ConclusionsFor possible climate related health impacts characterised by ignorance, adaptation policies that focus on enhancing the health system's and society's capability of dealing with possible future changes, uncertainties and surprises (e.g. through resilience, flexibility, and adaptive capacity) are most appropriate. For climate related health effects for which rough risk estimates are available, 'robust decision-making' is recommended. For health effects with limited societal and policy relevance, we recommend focusing on no-regret measures. For highly relevant health effects, precautionary measures can be considered. This study indicated that analysing and characterising uncertainty by means of a typology can be a very useful approach for selection and prioritization of preferred adaptation policies to reduce future climate related health risks.
A. de Jong, J.A. Wardekker, J.P. van der Sluijs (2012) Assumptions in quantitative analyses of health risks of overhead power lines. Environmental science & policy, 16: 114-121. doi:10.1016/j.envsci.2011.11.012
Abstract One of the major issues hampering the formulation of uncontested policy decisions on contemporary risks is the presence of uncertainties in various stages of the policy cycle. In literature, different lines are suggested to address the problem of provisional and uncertain evidence. Reflective approaches such as pedigree analysis can be used to explore the quality of evidence when quantification of uncertainties is at stake. One of the issues where the quality of evidence impedes policy making, is the case of electromagnetic fields. In this case, a (statistical) association was suggested with an increased risk on childhood leukaemia in the vicinity of overhead power lines. A biophysical mechanism that could support this association was not found till date however. The Dutch government bases its policy concerning overhead power lines on the precautionary principle. For The Netherlands, previous studies have assessed the potential number of extra cases of childhood leukaemia due to the presence over overhead power lines. However, such a quantification of the health risk of EMF entails a (large) number of assumptions, both prior to and in the calculation chain. In this study, these assumptions were prioritized and critically appraised in an expert elicitation workshop, using a pedigree matrix for characterization of assumptions in assessments. It appeared that assumptions that were regarded to be important in quantifying the health risks show a high value-ladenness. The results show that, given the present state of knowledge, quantification of the health risks of EMF is premature. We consider the current implementation of the precautionary principle by the Dutch government to be adequate.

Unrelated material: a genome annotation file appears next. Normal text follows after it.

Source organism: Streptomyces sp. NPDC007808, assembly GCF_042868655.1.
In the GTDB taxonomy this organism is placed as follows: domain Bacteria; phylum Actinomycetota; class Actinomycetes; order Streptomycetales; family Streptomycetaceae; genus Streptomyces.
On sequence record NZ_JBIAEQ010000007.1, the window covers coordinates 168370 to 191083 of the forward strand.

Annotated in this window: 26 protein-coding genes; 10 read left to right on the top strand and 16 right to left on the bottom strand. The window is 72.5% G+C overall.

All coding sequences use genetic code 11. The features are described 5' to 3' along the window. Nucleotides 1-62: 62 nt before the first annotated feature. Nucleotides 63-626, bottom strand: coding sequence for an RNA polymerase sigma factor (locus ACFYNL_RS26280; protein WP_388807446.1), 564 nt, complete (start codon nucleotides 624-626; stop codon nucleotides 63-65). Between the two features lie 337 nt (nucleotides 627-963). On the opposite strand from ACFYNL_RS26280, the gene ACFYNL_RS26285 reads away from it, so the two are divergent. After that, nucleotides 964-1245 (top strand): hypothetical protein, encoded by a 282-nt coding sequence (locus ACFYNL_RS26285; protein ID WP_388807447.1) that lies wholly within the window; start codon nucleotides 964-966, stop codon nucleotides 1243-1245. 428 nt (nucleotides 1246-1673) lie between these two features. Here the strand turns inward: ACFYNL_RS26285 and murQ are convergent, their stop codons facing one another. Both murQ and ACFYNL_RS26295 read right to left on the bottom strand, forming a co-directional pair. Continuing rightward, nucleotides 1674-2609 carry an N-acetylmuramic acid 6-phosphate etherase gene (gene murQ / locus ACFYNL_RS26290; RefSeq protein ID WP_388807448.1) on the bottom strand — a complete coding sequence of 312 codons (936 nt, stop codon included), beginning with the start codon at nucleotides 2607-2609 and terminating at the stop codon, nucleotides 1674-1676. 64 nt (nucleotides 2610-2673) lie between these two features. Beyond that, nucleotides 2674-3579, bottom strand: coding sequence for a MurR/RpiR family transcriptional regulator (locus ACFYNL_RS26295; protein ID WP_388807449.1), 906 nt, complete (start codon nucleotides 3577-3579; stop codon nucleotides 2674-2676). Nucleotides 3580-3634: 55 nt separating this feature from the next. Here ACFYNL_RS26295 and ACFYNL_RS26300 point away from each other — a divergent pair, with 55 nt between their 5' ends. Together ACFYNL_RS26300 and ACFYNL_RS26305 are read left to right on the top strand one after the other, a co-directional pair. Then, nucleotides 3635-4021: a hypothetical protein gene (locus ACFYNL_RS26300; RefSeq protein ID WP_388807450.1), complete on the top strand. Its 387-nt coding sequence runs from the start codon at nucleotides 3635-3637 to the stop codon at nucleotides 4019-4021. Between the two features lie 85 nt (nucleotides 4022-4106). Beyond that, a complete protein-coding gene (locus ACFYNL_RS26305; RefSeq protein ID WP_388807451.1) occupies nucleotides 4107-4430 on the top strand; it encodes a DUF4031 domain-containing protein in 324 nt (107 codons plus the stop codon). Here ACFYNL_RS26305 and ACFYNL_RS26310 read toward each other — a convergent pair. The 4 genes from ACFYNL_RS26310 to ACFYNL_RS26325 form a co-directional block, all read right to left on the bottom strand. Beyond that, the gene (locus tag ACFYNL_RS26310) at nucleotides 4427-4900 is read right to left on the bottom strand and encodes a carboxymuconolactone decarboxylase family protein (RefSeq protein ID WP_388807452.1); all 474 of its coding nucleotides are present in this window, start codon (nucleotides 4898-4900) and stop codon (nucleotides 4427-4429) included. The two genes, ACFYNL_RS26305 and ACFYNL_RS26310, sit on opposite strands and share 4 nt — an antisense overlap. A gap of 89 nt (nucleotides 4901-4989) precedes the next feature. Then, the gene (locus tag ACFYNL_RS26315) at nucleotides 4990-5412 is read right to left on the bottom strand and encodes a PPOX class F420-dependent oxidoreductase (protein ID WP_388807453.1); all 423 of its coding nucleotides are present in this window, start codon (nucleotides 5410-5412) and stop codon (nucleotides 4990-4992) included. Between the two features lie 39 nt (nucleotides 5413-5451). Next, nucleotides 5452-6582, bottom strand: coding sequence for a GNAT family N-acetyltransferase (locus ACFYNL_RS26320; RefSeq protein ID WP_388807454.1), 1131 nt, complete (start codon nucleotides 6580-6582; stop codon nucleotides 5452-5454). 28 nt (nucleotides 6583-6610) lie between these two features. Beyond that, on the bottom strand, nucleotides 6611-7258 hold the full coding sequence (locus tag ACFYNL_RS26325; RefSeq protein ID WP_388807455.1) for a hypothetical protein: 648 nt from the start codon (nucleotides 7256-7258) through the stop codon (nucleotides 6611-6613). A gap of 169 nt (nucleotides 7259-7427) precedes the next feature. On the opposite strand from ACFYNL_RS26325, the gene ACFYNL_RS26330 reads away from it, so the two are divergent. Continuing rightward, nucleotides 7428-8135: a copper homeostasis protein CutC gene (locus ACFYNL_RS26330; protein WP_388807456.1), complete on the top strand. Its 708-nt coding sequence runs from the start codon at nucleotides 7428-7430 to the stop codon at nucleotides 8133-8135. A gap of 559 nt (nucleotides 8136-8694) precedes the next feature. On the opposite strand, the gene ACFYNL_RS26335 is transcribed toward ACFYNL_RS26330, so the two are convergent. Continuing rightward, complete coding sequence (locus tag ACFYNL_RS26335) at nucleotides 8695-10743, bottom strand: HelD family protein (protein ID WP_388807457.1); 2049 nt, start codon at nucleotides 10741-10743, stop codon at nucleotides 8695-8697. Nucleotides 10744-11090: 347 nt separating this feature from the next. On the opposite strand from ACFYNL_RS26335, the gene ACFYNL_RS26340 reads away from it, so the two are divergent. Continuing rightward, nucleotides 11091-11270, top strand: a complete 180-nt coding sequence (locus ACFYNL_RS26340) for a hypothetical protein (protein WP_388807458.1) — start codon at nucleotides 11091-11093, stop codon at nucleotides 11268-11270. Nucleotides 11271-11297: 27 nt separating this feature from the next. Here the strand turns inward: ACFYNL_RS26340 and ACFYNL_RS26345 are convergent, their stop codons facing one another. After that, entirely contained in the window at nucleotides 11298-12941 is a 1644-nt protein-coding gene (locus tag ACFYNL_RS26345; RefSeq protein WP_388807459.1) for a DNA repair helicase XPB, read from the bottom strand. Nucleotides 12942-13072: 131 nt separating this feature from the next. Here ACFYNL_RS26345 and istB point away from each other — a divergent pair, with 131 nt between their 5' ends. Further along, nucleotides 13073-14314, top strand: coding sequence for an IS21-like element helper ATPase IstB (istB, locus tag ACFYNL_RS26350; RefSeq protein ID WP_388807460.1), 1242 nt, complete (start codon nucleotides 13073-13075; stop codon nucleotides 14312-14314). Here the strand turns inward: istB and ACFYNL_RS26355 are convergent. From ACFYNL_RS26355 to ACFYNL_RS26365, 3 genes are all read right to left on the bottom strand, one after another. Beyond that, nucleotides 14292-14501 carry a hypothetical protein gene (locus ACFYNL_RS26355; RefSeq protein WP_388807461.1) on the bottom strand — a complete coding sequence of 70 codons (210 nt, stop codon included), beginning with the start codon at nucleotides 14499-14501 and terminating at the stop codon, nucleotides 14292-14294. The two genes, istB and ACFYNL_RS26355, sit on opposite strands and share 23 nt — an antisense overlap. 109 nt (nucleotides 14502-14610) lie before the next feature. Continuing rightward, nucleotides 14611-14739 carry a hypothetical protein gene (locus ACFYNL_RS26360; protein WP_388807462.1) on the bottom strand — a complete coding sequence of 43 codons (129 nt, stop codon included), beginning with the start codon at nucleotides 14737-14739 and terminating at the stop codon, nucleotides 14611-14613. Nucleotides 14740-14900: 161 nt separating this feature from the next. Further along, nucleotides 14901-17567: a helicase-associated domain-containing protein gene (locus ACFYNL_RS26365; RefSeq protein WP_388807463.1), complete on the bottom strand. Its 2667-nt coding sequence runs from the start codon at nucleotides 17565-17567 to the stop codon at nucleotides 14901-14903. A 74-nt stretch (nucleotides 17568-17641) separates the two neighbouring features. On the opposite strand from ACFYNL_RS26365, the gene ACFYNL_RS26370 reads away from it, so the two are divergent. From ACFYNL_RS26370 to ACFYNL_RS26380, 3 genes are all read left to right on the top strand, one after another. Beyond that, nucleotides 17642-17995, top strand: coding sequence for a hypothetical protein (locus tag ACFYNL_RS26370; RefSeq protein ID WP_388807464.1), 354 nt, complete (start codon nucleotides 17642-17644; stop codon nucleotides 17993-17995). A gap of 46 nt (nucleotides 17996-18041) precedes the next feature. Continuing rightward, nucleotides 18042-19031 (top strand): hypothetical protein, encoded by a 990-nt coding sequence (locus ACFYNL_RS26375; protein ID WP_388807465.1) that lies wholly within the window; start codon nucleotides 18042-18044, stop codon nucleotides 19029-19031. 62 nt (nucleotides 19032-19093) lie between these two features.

E. Laes, G. Meskens and J.P. van der Sluijs (2011). On the contribution of external cost calculations to energy system governance: The case of a potential large-scale nuclear accident. Energy Policy, 39 (9) 5664-5673. doi:10.1016/j.enpol.2011.04.016
Absract The contribution of nuclear power to a sustainable energy future is a contested issue. This paper presents a critical review of an attempt to objectify this debate through the calculation of the external costs of a potential large-scale nuclear accident in the ExternE project. A careful dissection of the ExternE approach resulted in a list of 30 calculation steps and assumptions, from which the 6 most contentious ones were selected through a stakeholder internet survey. The policy robustness and relevance of these key assumptions were then assessed in a workshop using the concept of a ‘pedigree of knowledge’. Overall, the workshop outcomes revealed the stakeholder and expert panel's scepticism about the assumptions made: generally these were considered not very plausible, subjected to disagreement, and to a large extent inspired by contextual factors. Such criticism indicates a limited validity and useability of the calculated nuclear accident externality as a trustworthy sustainability indicator. Furthermore, it is our contention that the ExternE project could benefit greatly – in terms of gaining public trust – from employing highly visible procedures of extended peer review such as the pedigree assessment applied to our specific case of the external costs of a potential large-scale nuclear accident.
L. Maxim and J.P. van der Sluijs (2010) Expert explanations of honeybee losses in areas of extensive agriculture in France: Gaucho® compared with other supposed causal factors. Environmental Research Letters, 5 (1) 014006 (12pp)
Abstract Debates on causality are at the core of controversies as regards environmental changes. The present paper presents a new method for analyzing controversies on causality in a context of social debate and the results of its empirical testing. The case study used is the controversy as regards the role played by the insecticide Gaucho®, compared with other supposed causal factors, in the substantial honeybee (Apis mellifera L.) losses reported to have occurred in France between 1994 and 2004.
The method makes use of expert elicitation of the perceived strength of evidence regarding each of Bradford Hill's causality criteria, as regards the link between each of eight possible causal factors identified in attempts to explain each of five signs observed in honeybee colonies. These judgments are elicited from stakeholders and experts involved in the debate, i.e., representatives of Bayer Cropscience, of the Ministry of Agriculture, of the French Food Safety Authority, of beekeepers and of public scientists.
We show that the intense controversy observed in confused and passionate public discourses is much less salient when the various arguments are structured using causation criteria. The contradictions between the different expert views have a triple origin: (1) the lack of shared definition and quantification of the signs observed in colonies; (2) the lack of specialist knowledge on honeybees; and (3) the strategic discursive practices associated with the lack of trust between experts representing stakeholders having diverging stakes in the case.